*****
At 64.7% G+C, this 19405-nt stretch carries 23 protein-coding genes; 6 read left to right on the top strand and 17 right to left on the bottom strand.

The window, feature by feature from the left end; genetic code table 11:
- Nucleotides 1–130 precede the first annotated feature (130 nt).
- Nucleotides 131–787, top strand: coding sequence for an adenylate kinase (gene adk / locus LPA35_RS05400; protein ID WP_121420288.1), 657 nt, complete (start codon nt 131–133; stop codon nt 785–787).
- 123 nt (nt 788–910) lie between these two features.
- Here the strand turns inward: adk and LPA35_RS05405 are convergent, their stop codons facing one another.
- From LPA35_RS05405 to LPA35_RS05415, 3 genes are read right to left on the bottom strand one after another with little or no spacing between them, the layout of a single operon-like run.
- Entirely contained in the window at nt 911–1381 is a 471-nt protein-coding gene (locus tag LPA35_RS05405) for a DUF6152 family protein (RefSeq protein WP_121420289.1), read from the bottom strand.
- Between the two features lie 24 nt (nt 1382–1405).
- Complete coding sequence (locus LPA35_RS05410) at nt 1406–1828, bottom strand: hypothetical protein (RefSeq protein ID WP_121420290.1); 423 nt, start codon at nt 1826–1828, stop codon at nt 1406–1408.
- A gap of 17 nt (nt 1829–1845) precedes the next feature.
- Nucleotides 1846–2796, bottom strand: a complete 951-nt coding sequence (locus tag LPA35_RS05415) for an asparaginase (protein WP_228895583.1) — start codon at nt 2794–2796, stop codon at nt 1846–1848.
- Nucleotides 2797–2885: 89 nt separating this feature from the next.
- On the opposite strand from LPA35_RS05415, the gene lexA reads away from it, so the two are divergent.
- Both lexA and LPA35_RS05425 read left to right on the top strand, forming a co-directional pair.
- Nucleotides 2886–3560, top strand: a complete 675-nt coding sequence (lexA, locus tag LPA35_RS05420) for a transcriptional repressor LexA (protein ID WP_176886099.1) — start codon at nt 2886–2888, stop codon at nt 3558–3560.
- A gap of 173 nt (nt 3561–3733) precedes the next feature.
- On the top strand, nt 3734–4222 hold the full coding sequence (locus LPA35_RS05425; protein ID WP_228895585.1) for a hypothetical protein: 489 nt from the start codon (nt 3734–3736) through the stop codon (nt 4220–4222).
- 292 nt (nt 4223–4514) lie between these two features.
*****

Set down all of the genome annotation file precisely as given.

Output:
At 64.7% G+C, this 19405-nt stretch carries 23 protein-coding genes; 6 read left to right on the top strand and 17 right to left on the bottom strand.

The window, feature by feature from the left end; genetic code table 11:
- Nucleotides 1–130 precede the first annotated feature (130 nt).
- Nucleotides 131–787, top strand: coding sequence for an adenylate kinase (gene adk / locus LPA35_RS05400; protein ID WP_121420288.1), 657 nt, complete (start codon nt 131–133; stop codon nt 785–787).
- 123 nt (nt 788–910) lie between these two features.
- Here the strand turns inward: adk and LPA35_RS05405 are convergent, their stop codons facing one another.
- From LPA35_RS05405 to LPA35_RS05415, 3 genes are read right to left on the bottom strand one after another with little or no spacing between them, the layout of a single operon-like run.
- Entirely contained in the window at nt 911–1381 is a 471-nt protein-coding gene (locus tag LPA35_RS05405) for a DUF6152 family protein (RefSeq protein WP_121420289.1), read from the bottom strand.
- Between the two features lie 24 nt (nt 1382–1405).
- Complete coding sequence (locus LPA35_RS05410) at nt 1406–1828, bottom strand: hypothetical protein (RefSeq protein ID WP_121420290.1); 423 nt, start codon at nt 1826–1828, stop codon at nt 1406–1408.
- A gap of 17 nt (nt 1829–1845) precedes the next feature.
- Nucleotides 1846–2796, bottom strand: a complete 951-nt coding sequence (locus tag LPA35_RS05415) for an asparaginase (protein WP_228895583.1) — start codon at nt 2794–2796, stop codon at nt 1846–1848.
- Nucleotides 2797–2885: 89 nt separating this feature from the next.
- On the opposite strand from LPA35_RS05415, the gene lexA reads away from it, so the two are divergent.
- Both lexA and LPA35_RS05425 read left to right on the top strand, forming a co-directional pair.
- Nucleotides 2886–3560, top strand: a complete 675-nt coding sequence (lexA, locus tag LPA35_RS05420) for a transcriptional repressor LexA (protein ID WP_176886099.1) — start codon at nt 2886–2888, stop codon at nt 3558–3560.
- A gap of 173 nt (nt 3561–3733) precedes the next feature.
- On the top strand, nt 3734–4222 hold the full coding sequence (locus LPA35_RS05425; protein ID WP_228895585.1) for a hypothetical protein: 489 nt from the start codon (nt 3734–3736) through the stop codon (nt 4220–4222).
- 292 nt (nt 4223–4514) lie between these two features.